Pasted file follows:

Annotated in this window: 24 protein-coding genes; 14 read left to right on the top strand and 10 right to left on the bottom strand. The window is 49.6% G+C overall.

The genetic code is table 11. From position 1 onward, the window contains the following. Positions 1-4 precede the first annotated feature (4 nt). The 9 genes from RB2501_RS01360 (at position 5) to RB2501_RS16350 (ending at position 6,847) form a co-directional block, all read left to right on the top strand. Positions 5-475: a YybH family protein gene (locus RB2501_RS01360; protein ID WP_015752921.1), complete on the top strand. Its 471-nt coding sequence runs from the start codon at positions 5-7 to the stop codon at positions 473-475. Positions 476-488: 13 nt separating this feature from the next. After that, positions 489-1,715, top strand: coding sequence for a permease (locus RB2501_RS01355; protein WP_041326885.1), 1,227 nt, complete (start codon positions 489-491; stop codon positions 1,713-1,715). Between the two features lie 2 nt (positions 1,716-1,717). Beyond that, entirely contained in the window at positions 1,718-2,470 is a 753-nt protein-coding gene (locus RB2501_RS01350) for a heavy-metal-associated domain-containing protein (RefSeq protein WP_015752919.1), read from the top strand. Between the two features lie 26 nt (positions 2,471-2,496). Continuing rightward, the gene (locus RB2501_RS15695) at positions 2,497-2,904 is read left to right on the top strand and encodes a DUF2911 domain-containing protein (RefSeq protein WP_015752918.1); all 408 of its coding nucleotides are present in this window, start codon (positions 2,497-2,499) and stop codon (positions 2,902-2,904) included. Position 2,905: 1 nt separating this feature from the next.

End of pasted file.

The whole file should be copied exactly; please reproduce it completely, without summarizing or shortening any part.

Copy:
Annotated in this window: 24 protein-coding genes; 14 read left to right on the top strand and 10 right to left on the bottom strand. The window is 49.6% G+C overall.

The genetic code is table 11. From position 1 onward, the window contains the following. Positions 1-4 precede the first annotated feature (4 nt). The 9 genes from RB2501_RS01360 (at position 5) to RB2501_RS16350 (ending at position 6,847) form a co-directional block, all read left to right on the top strand. Positions 5-475: a YybH family protein gene (locus RB2501_RS01360; protein ID WP_015752921.1), complete on the top strand. Its 471-nt coding sequence runs from the start codon at positions 5-7 to the stop codon at positions 473-475. Positions 476-488: 13 nt separating this feature from the next. After that, positions 489-1,715, top strand: coding sequence for a permease (locus RB2501_RS01355; protein WP_041326885.1), 1,227 nt, complete (start codon positions 489-491; stop codon positions 1,713-1,715). Between the two features lie 2 nt (positions 1,716-1,717). Beyond that, entirely contained in the window at positions 1,718-2,470 is a 753-nt protein-coding gene (locus RB2501_RS01350) for a heavy-metal-associated domain-containing protein (RefSeq protein WP_015752919.1), read from the top strand. Between the two features lie 26 nt (positions 2,471-2,496). Continuing rightward, the gene (locus RB2501_RS15695) at positions 2,497-2,904 is read left to right on the top strand and encodes a DUF2911 domain-containing protein (RefSeq protein WP_015752918.1); all 408 of its coding nucleotides are present in this window, start codon (positions 2,497-2,499) and stop codon (positions 2,902-2,904) included. Position 2,905: 1 nt separating this feature from the next.